Chelsea deny hypocrisy in referee racism accusations

LONDON Tue Nov 13, 2012 7:46pm IST

Referee Mark Clattenburg holds a red card after sending off Chelsea's Branislav Ivanovic during their English Premier League soccer match against Manchester United at Stamford Bridge in London October 28, 2012. REUTERS/Toby Melville

Referee Mark Clattenburg holds a red card after sending off Chelsea's Branislav Ivanovic during their English Premier League soccer match against Manchester United at Stamford Bridge in London October 28, 2012.

Credit: Reuters/Toby Melville

LONDON (Reuters) - Chelsea have denied any hypocrisy in making a complaint against English referee Mark Clattenburg for inappropriate language while standing by club captain John Terry over his four-match ban for racial abuse.

Club chairman Bruce Buck told the Evening Standard newspaper on Tuesday that the two controversies must not be linked and said that ultimately the club had no choice but to report the referee.

"The press seem to juxtapose 'our support' of John Terry and what's going on here and looking at us as being a bit hypocritical," said the American.

"We have to divorce the John Terry situation from this," he added. "From our perspective, the latest situation was pretty straightforward. We have an obligation to report what may be misconduct. We did that, in good faith and not maliciously."

European champions Chelsea lodged a complaint with the Football Association last month over language allegedly directed at Nigerian John Obi Mikel by Clattenburg during a Premier League defeat to Manchester United.

Clattenburg, one of the country's top match officials who sent off two Chelsea players at Stamford Bridge, has not refereed for the last two weeks and will not be in action this weekend either.

The claims against the referee have been questioned publicly by several leading soccer figures, including Manchester United manager Alex Ferguson.

"The reaction has been very unfair," said Buck. "We weren't interested in any confrontation with the referee or anybody else, had no thoughts of revenge on the referee."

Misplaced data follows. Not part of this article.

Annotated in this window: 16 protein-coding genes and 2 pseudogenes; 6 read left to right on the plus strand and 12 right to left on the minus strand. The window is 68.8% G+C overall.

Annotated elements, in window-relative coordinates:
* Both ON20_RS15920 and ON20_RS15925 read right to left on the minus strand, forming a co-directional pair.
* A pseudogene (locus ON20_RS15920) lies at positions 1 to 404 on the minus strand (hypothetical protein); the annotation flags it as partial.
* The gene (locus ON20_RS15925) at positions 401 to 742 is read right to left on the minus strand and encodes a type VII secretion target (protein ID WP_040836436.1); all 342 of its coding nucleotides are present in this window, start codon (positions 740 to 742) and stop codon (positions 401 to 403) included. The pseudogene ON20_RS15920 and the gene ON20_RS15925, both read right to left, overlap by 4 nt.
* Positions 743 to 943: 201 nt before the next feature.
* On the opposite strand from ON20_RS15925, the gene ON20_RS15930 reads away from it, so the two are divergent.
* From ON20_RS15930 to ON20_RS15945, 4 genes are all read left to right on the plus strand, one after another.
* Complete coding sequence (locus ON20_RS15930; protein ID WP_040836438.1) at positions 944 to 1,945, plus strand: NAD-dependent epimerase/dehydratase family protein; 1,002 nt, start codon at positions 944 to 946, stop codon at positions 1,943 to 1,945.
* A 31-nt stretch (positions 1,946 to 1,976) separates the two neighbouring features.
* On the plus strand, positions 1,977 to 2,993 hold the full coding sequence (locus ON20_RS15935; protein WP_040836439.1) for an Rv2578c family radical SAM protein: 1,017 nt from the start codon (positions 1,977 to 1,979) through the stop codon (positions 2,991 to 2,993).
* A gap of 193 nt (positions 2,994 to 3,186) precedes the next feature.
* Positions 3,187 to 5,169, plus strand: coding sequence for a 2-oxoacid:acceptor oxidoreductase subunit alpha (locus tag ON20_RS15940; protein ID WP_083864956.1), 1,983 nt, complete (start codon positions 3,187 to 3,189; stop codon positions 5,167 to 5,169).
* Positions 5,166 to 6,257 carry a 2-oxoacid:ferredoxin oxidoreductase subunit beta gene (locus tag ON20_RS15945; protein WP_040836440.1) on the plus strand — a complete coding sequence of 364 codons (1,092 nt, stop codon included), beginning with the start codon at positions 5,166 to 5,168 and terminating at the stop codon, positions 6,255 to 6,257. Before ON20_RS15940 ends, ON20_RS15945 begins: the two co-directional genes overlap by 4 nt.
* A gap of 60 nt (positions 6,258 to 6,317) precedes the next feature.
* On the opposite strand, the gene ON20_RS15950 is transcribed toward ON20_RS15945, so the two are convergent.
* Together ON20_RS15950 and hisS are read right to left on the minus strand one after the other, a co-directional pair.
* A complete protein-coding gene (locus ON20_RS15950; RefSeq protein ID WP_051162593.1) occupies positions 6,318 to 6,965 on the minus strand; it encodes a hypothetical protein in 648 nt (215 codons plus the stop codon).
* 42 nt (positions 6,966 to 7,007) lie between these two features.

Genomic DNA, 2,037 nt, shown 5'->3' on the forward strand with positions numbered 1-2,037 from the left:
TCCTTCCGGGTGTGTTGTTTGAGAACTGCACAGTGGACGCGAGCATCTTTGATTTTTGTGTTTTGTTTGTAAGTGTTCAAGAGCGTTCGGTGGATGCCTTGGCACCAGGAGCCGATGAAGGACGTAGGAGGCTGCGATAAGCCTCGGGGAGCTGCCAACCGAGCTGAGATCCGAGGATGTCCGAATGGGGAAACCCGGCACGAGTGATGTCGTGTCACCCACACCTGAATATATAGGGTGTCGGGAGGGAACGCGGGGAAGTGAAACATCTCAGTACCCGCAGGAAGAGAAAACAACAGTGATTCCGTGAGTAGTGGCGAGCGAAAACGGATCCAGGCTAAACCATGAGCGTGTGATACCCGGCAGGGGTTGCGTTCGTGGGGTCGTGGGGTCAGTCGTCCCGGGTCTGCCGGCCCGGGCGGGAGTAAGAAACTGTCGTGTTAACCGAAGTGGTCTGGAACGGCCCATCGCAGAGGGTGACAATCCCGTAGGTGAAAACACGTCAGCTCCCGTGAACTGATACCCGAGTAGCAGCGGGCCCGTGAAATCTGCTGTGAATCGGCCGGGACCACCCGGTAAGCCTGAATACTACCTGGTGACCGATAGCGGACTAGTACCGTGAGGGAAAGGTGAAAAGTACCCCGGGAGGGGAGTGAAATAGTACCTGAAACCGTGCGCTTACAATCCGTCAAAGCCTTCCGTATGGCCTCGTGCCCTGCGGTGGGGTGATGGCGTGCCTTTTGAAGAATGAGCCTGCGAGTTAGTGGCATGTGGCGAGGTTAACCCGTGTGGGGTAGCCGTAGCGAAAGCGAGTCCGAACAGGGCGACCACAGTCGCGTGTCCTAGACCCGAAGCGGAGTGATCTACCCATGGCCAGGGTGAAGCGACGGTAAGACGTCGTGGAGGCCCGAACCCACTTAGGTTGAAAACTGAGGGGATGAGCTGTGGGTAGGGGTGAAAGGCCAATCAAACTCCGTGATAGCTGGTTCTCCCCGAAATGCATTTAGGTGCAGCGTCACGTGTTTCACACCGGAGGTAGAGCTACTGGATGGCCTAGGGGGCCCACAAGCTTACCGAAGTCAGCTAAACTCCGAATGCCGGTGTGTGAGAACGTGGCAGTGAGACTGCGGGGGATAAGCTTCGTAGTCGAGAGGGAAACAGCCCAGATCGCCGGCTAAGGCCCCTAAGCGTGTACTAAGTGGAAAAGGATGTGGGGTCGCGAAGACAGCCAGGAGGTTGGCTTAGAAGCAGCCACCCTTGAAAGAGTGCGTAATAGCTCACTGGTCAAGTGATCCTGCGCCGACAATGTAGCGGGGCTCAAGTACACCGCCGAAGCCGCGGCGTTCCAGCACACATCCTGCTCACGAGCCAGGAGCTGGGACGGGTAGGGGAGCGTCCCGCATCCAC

He said the decision to take action had come after a "great deal of anguish and after talking long and hard that evening about what we should do."

"Suppose we had tried to sweep this under the rug and said to the various players, 'Look, it's not a big deal and the press are going to be all over us, maybe you want to reconsider.' If that had leaked out, we would've really been crucified," added the chairman.

Buck said he had spoken to the players concerned, for whom English was not a first language, three separate times after the match and asked them if they might have confused 'monkey' with 'Mikel'.

Asked whether the referee might have used the phrase 'I don't give a monkey's...", Buck confessed he was not familiar with the expression.

Buck said the formal complaint, after witness statements had been taken by external lawyers, was made by the Chelsea management without pressure from the players.

He stressed that Chelsea were not run by Terry, who remains club captain despite serving a four match ban and being fined 220,000 pounds by an independent FA panel for racially abusing Queens Park Rangers defender Anton Ferdinand. (Reporting by Alan Baldwin, editing by Justin Palmer)

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